The global economy is continuously impacted by inflation, leading to fluctuating prices in various sectors. The annual Oktoberfest, an iconic event for beer enthusiasts, is no exception. While beer prices soar, it’s interesting to note how gold, a traditional investment, has played a role in cushioning the effects of inflation for some.
Impact of Inflation on Oktoberfest
The renowned investment company, Incrementum AG, highlighted the ripple effect of inflation reaching Oktoberfest. This year, the cost of a litre of beer (Maß) surged by 8 percent, landing at 14.9 euros. This hike dampened the festive spirit to some extent. In 2022, the hike in beer prices from its 2019 rate was substantial, resulting in a 25 percent dip in beer consumption. It’s worth mentioning that Oktoberfest was called off in 2020 and 2021 due to the COVID-19 pandemic.
Historical Uprisings over Beer Prices
Surprisingly, beer prices have stirred public sentiment in the past. Rewinding to 1844, a mere increase in beer prices from 5 kroitzers to 6.5 kroitzers sparked street riots. The military, instead of suppressing the protesters, expressed solidarity with them. This unprecedented reaction compelled King Ludwig I to roll back the prices.
Gold vs. Beer: An Unusual Comparison
For those who diversified their investments into gold, Oktoberfest didn’t pinch the pocket as much. The price ascent of gold in terms of euros offset the beer price surge. To put it in perspective, an ounce of gold could fetch 119 litres of beer this year at Oktoberfest, just a litre short from last year’s 120. In comparison to 2019, an ounce of gold could get you an additional 4 litre of beer.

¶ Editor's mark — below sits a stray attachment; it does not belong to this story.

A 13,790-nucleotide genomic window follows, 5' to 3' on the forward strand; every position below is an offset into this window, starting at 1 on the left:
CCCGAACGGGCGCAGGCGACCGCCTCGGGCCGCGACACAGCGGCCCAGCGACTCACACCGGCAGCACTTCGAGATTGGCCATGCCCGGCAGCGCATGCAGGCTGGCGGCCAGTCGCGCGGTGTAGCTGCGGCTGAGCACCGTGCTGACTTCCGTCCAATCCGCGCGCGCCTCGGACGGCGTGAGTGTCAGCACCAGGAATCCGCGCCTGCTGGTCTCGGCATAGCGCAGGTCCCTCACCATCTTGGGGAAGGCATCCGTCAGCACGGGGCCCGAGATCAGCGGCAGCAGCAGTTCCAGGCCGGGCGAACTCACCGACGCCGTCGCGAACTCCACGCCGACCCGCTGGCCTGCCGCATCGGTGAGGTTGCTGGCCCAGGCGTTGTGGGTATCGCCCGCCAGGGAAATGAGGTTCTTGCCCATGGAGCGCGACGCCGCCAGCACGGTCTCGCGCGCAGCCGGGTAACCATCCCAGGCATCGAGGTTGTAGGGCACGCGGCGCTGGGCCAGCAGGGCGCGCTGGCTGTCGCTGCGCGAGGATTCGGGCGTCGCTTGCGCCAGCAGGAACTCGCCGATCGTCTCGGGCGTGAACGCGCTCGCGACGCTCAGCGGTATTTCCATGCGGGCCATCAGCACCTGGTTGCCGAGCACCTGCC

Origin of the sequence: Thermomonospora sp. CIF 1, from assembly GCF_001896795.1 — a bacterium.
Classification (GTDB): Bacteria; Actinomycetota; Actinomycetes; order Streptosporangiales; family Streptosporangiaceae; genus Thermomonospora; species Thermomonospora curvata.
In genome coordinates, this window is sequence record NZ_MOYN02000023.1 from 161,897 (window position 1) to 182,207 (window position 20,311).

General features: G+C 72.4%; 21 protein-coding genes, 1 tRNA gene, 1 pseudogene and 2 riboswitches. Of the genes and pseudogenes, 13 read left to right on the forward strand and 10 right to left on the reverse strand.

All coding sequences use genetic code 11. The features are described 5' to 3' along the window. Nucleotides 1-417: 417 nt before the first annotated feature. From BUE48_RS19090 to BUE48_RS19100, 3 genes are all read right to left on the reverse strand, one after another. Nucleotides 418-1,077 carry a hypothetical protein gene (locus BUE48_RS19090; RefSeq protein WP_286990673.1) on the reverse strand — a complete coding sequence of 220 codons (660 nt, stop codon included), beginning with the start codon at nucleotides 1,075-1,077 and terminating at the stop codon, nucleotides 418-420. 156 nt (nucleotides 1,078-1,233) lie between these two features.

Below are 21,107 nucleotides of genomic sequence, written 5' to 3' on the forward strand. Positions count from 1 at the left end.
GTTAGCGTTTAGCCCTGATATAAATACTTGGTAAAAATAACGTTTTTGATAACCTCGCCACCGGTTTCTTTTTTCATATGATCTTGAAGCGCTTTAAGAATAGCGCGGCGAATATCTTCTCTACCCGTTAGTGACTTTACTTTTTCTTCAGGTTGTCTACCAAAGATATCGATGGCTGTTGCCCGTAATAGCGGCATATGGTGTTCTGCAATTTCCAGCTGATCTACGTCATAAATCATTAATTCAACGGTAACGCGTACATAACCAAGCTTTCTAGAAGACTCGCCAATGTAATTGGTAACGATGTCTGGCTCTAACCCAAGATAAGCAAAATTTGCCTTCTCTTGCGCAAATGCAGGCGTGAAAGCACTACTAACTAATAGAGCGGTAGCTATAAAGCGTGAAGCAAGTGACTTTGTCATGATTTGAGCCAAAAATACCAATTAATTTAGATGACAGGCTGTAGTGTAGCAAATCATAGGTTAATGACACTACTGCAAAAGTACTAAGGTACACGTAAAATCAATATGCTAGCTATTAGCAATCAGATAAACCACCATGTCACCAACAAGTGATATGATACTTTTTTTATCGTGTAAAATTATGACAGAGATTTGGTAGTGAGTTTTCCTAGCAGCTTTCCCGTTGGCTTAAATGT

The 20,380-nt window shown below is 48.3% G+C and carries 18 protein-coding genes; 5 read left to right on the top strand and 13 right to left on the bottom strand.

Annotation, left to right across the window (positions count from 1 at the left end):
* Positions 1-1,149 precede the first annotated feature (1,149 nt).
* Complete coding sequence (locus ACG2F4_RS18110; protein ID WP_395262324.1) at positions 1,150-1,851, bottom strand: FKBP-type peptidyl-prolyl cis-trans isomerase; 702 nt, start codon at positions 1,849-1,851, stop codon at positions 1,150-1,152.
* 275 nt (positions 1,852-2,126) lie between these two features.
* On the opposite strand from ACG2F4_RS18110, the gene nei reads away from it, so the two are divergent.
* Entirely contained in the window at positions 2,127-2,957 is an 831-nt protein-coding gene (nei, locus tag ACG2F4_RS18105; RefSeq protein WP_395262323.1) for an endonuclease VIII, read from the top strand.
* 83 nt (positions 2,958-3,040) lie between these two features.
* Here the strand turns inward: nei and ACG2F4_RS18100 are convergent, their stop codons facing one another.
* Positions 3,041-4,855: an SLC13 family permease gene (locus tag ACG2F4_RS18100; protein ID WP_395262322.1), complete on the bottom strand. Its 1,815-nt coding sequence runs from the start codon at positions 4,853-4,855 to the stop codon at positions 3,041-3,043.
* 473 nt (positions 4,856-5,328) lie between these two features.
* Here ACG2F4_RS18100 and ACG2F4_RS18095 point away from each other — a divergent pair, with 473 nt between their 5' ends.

The price ratio of gold to Oktoberfest beer (how many litres of beer you can get for one ounce of gold). Source: Incrementum AG.
Paper Money’s Diminishing Power
For individuals who retained their savings in euros, the story was different. They received over a quarter less beer compared to 2019, marking a 26.3 percent hike in price. Instead of a full glass, they had to be content with three-quarters of a glass for the same amount. This scenario underscores the eroding purchasing power of paper money due to inflation.
Gold’s Historical Track Record
Gold has been a reliable hedge for beer aficionados over the years. While there have been periods where the beer’s price, when equated to gold, has increased, it has largely remained stable since 1950. For instance, in 1950, an ounce of gold could buy 91 litres of beer. This number surged to 227 litres in 1980. However, in 2002, this figure dropped to 47 litres per ounce. The average over the past 73 years stands at 89 litres per ounce. Contrarily, when assessing the price change in euros, it has rocketed 18 times from 0.82 euros in 1950 to the current 14.9 euros.
Inflation remains an ever-present force, influencing the cost of goods and services. Events like Oktoberfest provide a tangible measure of its effects. While beer prices have been subject to inflation, gold has remained a stable investment, offering a buffer against rising costs. As history and numbers suggest, diversifying investments and understanding market dynamics can provide a shield against the eroding power of inflation.